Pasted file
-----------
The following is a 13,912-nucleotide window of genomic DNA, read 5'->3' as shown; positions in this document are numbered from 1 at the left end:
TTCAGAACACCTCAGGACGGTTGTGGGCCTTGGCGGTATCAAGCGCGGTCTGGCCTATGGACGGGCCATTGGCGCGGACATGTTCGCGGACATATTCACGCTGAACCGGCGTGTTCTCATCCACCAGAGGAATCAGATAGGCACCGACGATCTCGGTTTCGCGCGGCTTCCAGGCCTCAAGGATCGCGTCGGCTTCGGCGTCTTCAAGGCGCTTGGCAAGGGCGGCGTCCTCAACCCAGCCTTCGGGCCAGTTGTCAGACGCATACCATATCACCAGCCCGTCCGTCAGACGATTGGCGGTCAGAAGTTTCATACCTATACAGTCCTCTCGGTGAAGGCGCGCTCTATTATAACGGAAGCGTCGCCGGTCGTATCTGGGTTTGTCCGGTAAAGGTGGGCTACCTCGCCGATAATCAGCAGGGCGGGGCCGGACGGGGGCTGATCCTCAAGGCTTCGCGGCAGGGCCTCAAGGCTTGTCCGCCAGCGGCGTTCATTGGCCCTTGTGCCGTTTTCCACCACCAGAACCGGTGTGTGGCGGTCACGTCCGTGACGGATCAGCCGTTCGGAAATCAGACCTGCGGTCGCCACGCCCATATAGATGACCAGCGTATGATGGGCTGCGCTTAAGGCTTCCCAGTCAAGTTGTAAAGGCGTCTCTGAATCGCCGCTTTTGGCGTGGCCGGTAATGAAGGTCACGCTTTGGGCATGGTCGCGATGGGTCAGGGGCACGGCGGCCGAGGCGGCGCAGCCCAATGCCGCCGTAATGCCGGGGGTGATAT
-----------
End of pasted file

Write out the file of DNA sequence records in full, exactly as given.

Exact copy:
The following is a 13,912-nucleotide window of genomic DNA, read 5'->3' as shown; positions in this document are numbered from 1 at the left end:
TTCAGAACACCTCAGGACGGTTGTGGGCCTTGGCGGTATCAAGCGCGGTCTGGCCTATGGACGGGCCATTGGCGCGGACATGTTCGCGGACATATTCACGCTGAACCGGCGTGTTCTCATCCACCAGAGGAATCAGATAGGCACCGACGATCTCGGTTTCGCGCGGCTTCCAGGCCTCAAGGATCGCGTCGGCTTCGGCGTCTTCAAGGCGCTTGGCAAGGGCGGCGTCCTCAACCCAGCCTTCGGGCCAGTTGTCAGACGCATACCATATCACCAGCCCGTCCGTCAGACGATTGGCGGTCAGAAGTTTCATACCTATACAGTCCTCTCGGTGAAGGCGCGCTCTATTATAACGGAAGCGTCGCCGGTCGTATCTGGGTTTGTCCGGTAAAGGTGGGCTACCTCGCCGATAATCAGCAGGGCGGGGCCGGACGGGGGCTGATCCTCAAGGCTTCGCGGCAGGGCCTCAAGGCTTGTCCGCCAGCGGCGTTCATTGGCCCTTGTGCCGTTTTCCACCACCAGAACCGGTGTGTGGCGGTCACGTCCGTGACGGATCAGCCGTTCGGAAATCAGACCTGCGGTCGCCACGCCCATATAGATGACCAGCGTATGATGGGCTGCGCTTAAGGCTTCCCAGTCAAGTTGTAAAGGCGTCTCTGAATCGCCGCTTTTGGCGTGGCCGGTAATGAAGGTCACGCTTTGGGCATGGTCGCGATGGGTCAGGGGCACGGCGGCCGAGGCGGCGCAGCCCAATGCCGCCGTAATGCCGGGGGTGATAT